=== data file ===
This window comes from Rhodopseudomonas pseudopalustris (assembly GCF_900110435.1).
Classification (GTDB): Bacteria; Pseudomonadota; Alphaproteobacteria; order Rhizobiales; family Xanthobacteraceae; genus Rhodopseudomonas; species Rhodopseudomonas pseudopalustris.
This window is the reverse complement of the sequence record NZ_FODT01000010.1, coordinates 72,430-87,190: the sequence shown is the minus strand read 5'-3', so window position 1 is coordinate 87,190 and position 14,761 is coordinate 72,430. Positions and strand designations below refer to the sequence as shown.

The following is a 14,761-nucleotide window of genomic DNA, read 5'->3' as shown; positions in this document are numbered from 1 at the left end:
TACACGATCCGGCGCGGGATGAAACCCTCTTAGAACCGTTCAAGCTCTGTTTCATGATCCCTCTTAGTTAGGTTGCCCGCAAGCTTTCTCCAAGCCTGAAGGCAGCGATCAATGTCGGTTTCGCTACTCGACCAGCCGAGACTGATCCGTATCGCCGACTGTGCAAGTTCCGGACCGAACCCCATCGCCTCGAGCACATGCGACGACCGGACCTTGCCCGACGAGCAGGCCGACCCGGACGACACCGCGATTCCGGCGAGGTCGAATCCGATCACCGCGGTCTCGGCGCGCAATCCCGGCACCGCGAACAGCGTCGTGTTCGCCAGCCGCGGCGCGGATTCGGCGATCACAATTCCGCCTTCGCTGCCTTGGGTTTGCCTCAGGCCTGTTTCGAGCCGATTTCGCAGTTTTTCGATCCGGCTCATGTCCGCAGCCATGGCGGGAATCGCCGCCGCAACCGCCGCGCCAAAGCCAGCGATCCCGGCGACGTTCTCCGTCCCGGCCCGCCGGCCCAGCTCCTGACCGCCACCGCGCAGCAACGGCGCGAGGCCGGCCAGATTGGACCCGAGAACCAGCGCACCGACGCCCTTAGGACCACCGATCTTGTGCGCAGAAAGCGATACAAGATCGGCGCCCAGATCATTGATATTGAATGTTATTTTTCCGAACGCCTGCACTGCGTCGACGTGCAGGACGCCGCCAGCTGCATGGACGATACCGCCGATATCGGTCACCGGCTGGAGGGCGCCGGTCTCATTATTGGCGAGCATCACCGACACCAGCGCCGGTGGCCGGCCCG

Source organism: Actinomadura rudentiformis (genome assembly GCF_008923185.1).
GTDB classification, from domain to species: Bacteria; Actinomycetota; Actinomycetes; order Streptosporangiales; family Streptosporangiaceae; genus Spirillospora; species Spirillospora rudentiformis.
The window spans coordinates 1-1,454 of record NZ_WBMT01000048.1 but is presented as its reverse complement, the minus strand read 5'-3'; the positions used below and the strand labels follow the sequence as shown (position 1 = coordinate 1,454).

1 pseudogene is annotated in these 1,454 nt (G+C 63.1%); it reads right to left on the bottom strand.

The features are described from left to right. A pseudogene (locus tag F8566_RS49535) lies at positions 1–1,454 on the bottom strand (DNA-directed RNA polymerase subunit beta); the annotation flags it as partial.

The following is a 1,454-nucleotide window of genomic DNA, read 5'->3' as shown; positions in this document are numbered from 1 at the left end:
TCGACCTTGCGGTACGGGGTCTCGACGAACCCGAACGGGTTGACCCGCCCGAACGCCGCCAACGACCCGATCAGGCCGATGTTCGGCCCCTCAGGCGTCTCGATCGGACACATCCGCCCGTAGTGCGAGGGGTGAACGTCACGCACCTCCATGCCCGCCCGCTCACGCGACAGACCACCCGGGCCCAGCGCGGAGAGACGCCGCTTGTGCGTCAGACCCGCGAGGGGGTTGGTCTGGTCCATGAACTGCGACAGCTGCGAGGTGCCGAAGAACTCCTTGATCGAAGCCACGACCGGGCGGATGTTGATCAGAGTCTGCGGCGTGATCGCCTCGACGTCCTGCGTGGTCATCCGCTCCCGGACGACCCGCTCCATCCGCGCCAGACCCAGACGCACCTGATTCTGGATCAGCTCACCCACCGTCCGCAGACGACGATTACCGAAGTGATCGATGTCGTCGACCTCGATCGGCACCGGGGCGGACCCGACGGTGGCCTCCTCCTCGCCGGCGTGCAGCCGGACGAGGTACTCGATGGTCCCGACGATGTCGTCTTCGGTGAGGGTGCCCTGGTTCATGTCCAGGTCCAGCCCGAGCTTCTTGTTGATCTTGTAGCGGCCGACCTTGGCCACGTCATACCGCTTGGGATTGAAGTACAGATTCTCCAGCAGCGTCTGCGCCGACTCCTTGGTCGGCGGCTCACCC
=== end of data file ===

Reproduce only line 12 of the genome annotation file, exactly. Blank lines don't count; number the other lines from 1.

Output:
TCGACCTTGCGGTACGGGGTCTCGACGAACCCGAACGGGTTGACCCGCCCGAACGCCGCCAACGACCCGATCAGGCCGATGTTCGGCCCCTCAGGCGTCTCGATCGGACACATCCGCCCGTAGTGCGAGGGGTGAACGTCACGCACCTCCATGCCCGCCCGCTCACGCGACAGACCACCCGGGCCCAGCGCGGAGAGACGCCGCTTGTGCGTCAGACCCGCGAGGGGGTTGGTCTGGTCCATGAACTGCGACAGCTGCGAGGTGCCGAAGAACTCCTTGATCGAAGCCACGACCGGGCGGATGTTGATCAGAGTCTGCGGCGTGATCGCCTCGACGTCCTGCGTGGTCATCCGCTCCCGGACGACCCGCTCCATCCGCGCCAGACCCAGACGCACCTGATTCTGGATCAGCTCACCCACCGTCCGCAGACGACGATTACCGAAGTGATCGATGTCGTCGACCTCGATCGGCACCGGGGCGGACCCGACGGTGGCCTCCTCCTCGCCGGCGTGCAGCCGGACGAGGTACTCGATGGTCCCGACGATGTCGTCTTCGGTGAGGGTGCCCTGGTTCATGTCCAGGTCCAGCCCGAGCTTCTTGTTGATCTTGTAGCGGCCGACCTTGGCCACGTCATACCGCTTGGGATTGAAGTACAGATTCTCCAGCAGCGTCTGCGCCGACTCCTTGGTCGGCGGCTCACCC